MLU: You make a good point. Funny that in the Chomsky quote you mentioned, he acknowledges Pirahã children as at least being capable of creating a "normal" language. But what constitutes a "normal" language? Surely the Pirahã regard their language as being the epitome of normal!
Chomsky doesn't seem to understand (or at least acknowledge) that although you have found no recursion in Pirahã grammar, recursion can be found outside of grammar, in normal human discourse. You say in your book that "…when we examine the stories that the Pirahã tell, we find recursion, not in individual sentences, but in the fact that ideas are built inside of other ideas--some parts of the story are subordinate to other parts of the story. Such recursion is not part of the syntax proper, but it is part of the way that they tell their stories."
Are you saying that recursion may indeed be essential to human thought, but it isn't a crucial component of language and so it need not be expressed in human grammar?
DE: The role of recursion in human cognition has been muddled ever since the publication of Hauser, Chomsky, and Fitch (2002)'s paper in Science. They correctly recognize that there is something special about recursion. But they never define it. In more recent work Chomsky and many of his followers have said that what he means by recursion is the very theory-internal operation of Merge, the way his current 'Minimalist Program' builds grammatical structures. There is speculation among some that the reason that humans are so much smarter than other creatures is that the recursion we need for language has jumped into general reasoning. That is one possibility -- begin in the computation underlying grammar and then be adopted by the rest of cognition. Others suggest that each mental module (vision, hearing, language, etc.) has its own recursion. But I don't really find this type of speculation particularly parsimonious. Still, it is an empirical issue.
So what we have with Pirahã is an interesting example, if I am correct, of a people who show recursion in their thought and stories but not in their grammar. That is unforeseen by Chomsky (one of the many reasons there is so much opposition to my work). The reason that this is a problem is that it suggests that recursion is always available but that some languages might not use it. Why? Cultural reasons.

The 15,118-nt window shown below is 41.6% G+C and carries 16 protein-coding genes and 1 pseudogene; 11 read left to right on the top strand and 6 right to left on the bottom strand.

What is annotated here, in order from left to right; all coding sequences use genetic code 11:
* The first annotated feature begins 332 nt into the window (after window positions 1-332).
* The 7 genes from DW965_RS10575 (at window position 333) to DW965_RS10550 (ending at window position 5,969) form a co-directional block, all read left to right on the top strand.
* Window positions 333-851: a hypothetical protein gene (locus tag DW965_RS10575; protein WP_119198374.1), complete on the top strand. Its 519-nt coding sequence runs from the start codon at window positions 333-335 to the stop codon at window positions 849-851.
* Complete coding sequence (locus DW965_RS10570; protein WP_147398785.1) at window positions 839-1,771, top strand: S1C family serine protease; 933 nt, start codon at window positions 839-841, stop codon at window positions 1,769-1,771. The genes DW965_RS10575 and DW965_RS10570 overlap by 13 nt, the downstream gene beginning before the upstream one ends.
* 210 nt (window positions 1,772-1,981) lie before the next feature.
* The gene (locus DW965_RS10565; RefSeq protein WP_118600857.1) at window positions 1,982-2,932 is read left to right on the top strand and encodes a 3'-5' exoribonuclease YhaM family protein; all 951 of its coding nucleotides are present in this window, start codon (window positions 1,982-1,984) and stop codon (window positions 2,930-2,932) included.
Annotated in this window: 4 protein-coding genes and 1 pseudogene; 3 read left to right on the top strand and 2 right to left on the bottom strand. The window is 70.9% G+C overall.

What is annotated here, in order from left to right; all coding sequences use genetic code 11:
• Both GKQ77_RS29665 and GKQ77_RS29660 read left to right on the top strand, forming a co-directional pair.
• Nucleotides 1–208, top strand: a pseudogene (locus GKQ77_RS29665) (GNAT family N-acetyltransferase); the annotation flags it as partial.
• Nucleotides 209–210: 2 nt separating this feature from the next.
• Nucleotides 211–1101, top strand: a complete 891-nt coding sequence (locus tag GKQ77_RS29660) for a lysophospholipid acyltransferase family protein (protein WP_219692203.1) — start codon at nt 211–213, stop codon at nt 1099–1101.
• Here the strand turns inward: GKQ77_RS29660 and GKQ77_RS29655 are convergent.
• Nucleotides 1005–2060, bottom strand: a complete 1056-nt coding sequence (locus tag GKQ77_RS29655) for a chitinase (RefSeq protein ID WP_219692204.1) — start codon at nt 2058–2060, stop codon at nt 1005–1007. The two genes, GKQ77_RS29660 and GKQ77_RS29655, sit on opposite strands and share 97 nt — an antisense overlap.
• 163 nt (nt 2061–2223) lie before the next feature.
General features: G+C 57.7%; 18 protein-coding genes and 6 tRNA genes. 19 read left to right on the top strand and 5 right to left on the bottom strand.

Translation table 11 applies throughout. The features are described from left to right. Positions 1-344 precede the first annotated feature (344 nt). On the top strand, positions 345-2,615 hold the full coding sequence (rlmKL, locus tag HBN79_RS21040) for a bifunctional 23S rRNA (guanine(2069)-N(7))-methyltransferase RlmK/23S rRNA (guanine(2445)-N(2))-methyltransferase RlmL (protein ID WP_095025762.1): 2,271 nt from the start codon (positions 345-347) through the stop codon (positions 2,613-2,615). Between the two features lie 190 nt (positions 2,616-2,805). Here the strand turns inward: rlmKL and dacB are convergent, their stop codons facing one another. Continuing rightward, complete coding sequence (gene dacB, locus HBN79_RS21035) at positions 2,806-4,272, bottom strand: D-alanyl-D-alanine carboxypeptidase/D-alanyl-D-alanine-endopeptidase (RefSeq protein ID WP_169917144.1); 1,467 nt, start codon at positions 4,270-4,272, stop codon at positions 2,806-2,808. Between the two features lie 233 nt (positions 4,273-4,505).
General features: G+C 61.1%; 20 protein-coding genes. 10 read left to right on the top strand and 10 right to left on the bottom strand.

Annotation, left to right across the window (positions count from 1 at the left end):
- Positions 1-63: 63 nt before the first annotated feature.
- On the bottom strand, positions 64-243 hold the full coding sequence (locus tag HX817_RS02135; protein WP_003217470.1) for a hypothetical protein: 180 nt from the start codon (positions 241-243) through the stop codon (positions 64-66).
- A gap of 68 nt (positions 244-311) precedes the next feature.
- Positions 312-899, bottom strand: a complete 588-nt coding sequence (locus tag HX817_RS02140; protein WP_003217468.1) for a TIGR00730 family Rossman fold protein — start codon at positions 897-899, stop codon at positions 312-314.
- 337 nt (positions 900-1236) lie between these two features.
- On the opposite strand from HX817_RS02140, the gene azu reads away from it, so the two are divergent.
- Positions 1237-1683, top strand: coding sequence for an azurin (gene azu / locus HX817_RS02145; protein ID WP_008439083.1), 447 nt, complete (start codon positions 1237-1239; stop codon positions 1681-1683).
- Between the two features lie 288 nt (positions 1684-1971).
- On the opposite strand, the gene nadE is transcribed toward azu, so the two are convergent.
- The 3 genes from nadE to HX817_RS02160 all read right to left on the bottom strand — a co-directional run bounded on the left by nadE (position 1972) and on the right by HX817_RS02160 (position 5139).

Some might ask why Chomsky cannot simply say that discourse is language so if they have it in their discourse, there is no big deal. But all of Chomsky's work, including his most recent, is based on the foundation of the sentence as the highest level of grammar, not discourse. Not one of his recent theoretical proposals could be adopted to discourse without severely undermining his theory, because discourse is not the 'perfect' computational system that Chomsky claims the grammar of sentences is.
MLU: You mention in your book that there is a growing consensus among linguists that grammars without recursion precede grammars with recursion evolutionarily. That seems plausible to me. As with biological evolution, complex structures tend to evolve from simpler ones. Since the Pirahã resist change on many levels, I wonder if their language is older than most others--held fast by their unwillingness to change. Does their nonrecursive language function as a defense against seepage from other cultures or languages? Is that its "purpose?"
DE: There is nothing in what I say about Piraha that 'requires' that it be older, but that is certainly possible--we know almost nothing about the source of the Piraha language genetically (in the linguistic sense of its source language) or how long it has been separate from other languages and cultures. The lack of recursion, resulting, if I am correct, from cultural values, would indeed, along with those values, serve as a buffer against change and 'seepage'. This could be part of its purpose, but secondarily, as a way of supporting another cultural value of extreme inertia (not a cognitive limitation, mind you, a cultural value).